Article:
What’s amazing, aside from the sheer jaw-dropping site of rows of near-identical skulls, is that the wall represents only about a sixth of the Academy’s sea-lion boneyard. Believed to be the largest holding of sea lion carcasses in the world, the Academy keeps them for more than just show. Researchers travel to the center to study the evolution of the species and compare the teeth-wear pattern of older skulls to newer offerings to determine how the specimens adapted its nutritional patterns to the changing ocean.
And where, you’re no doubt wondering, do the skulls come from?
Step over to the video monitor and catch a fascinating five-minute documentary about the Academy’s resident bone collector, Raymond “Bones” Bandar, a retired high school science teacher whose Bay Area home (dubbed the “Bone Palace”) contained 7,000 skulls from all types of animals. That’s in addition to the storage rooms of noggins Bandar gave to the Academy.
Lore has it that Bandar stumbled across his first specimen, a dead harbor seal, while body surfing at Ocean Beach in 1953. Others might have shied away; Bandar cut its head off with a knife in his backpack and carried it back to his parents’ house. Video shows Bandar carving layer-after-layer of flesh off a head to reach bone – leaving the beetles or solvents to finish it off – and he isn’t a bit squeamish about the work.
“People ask me, ‘Why do you just collect the skull and not the rest of the body?’ ” he said in the video. “I’m walking up and down the beach for miles, and there’s a carcass of a sea lion. There’s no way I can haul the carcass back. ... The skull is the easiest part to remove.”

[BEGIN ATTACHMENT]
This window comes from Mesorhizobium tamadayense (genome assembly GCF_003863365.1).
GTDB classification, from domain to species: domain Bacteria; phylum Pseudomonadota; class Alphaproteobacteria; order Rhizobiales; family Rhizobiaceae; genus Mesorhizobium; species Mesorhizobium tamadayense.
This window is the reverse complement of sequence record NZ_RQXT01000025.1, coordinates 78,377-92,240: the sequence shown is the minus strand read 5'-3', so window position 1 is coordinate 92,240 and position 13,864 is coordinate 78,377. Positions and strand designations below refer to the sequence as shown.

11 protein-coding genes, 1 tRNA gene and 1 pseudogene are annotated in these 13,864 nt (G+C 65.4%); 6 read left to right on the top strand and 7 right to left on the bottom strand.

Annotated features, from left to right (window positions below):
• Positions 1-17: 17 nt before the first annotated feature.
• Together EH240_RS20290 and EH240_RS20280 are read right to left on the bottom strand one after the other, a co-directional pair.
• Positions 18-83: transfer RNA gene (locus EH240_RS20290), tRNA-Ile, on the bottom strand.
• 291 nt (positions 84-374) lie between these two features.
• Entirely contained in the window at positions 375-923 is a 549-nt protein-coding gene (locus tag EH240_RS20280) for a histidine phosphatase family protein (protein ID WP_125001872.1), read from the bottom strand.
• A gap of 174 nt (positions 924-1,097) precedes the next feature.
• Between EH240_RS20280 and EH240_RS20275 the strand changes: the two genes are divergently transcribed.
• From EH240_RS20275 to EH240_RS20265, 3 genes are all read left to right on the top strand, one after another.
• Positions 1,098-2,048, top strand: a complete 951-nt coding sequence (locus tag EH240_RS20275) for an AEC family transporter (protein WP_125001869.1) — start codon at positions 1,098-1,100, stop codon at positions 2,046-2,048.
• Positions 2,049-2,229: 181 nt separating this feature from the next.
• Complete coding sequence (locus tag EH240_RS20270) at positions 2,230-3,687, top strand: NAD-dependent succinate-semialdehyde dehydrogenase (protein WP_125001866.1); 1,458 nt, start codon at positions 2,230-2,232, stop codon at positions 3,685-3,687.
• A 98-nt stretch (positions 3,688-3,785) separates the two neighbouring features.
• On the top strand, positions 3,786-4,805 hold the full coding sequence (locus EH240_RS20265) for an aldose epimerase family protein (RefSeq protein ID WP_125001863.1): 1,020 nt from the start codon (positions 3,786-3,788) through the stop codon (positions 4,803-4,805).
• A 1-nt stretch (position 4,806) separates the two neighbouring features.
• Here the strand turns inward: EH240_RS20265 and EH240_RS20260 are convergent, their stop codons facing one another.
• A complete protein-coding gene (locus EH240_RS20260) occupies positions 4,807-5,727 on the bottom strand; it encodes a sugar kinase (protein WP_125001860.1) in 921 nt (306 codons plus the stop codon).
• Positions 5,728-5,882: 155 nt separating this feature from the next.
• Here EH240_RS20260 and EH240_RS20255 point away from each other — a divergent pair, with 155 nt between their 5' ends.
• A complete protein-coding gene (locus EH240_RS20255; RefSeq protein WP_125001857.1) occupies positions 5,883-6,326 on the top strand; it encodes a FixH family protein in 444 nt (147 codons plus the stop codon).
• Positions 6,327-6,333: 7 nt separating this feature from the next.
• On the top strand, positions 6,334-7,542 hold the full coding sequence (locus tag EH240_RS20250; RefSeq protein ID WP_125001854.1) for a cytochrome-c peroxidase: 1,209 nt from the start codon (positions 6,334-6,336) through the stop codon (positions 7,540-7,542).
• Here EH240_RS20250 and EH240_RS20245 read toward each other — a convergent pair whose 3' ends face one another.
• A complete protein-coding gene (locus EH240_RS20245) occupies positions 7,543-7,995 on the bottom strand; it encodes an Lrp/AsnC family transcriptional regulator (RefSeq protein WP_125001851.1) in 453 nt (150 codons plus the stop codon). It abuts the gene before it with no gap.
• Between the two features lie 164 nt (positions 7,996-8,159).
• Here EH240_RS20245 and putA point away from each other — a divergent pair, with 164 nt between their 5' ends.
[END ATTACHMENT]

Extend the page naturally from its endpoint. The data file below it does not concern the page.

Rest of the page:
As for why he has such an avocation: “The skull is like the pages of a book. It can tell you a lot about the lifestyle of an animal, whether it walked upright, was a knuckle dragger, whether the animal was prey or predator.”
Prey-vs.-predator identification is all in the eye sockets, as the exhibit shows. Prey such as antelope have eyes to the sides of their heads for peripheral vision, whereas predators have forward, close-set eyes to focus on the target.
Sometimes, too, it doesn’t take an advanced science degree to figure out the cause of death of a particular skull specimen. A display table shows, for instance, two deer skulls locked together, antlers and all – obviously the fight was judged a draw. There’s also a mountain lion skull that has a hole in its temple made by a bear’s tooth that became embedded, and a sea lion with part of a fisherman’s net fused to its skull.
The middle schoolers’ favorite table, judging by their migration habits, was not the flesh-eating beetles or the freakish five-horned sheep or the 218-pound African bull elephant skull. It was a case displaying the skulls of dogs – yes, man’s best friend, from a chihuahua to a Labrador, reduced to mere bone.
Me, I couldn’t look at the dog skulls. Hit too close to home. I didn’t want the mental picture of a skull to pop up when I went home and scratched my Lab mix behind the ear. As the youngsters would say, “That’s so cray.”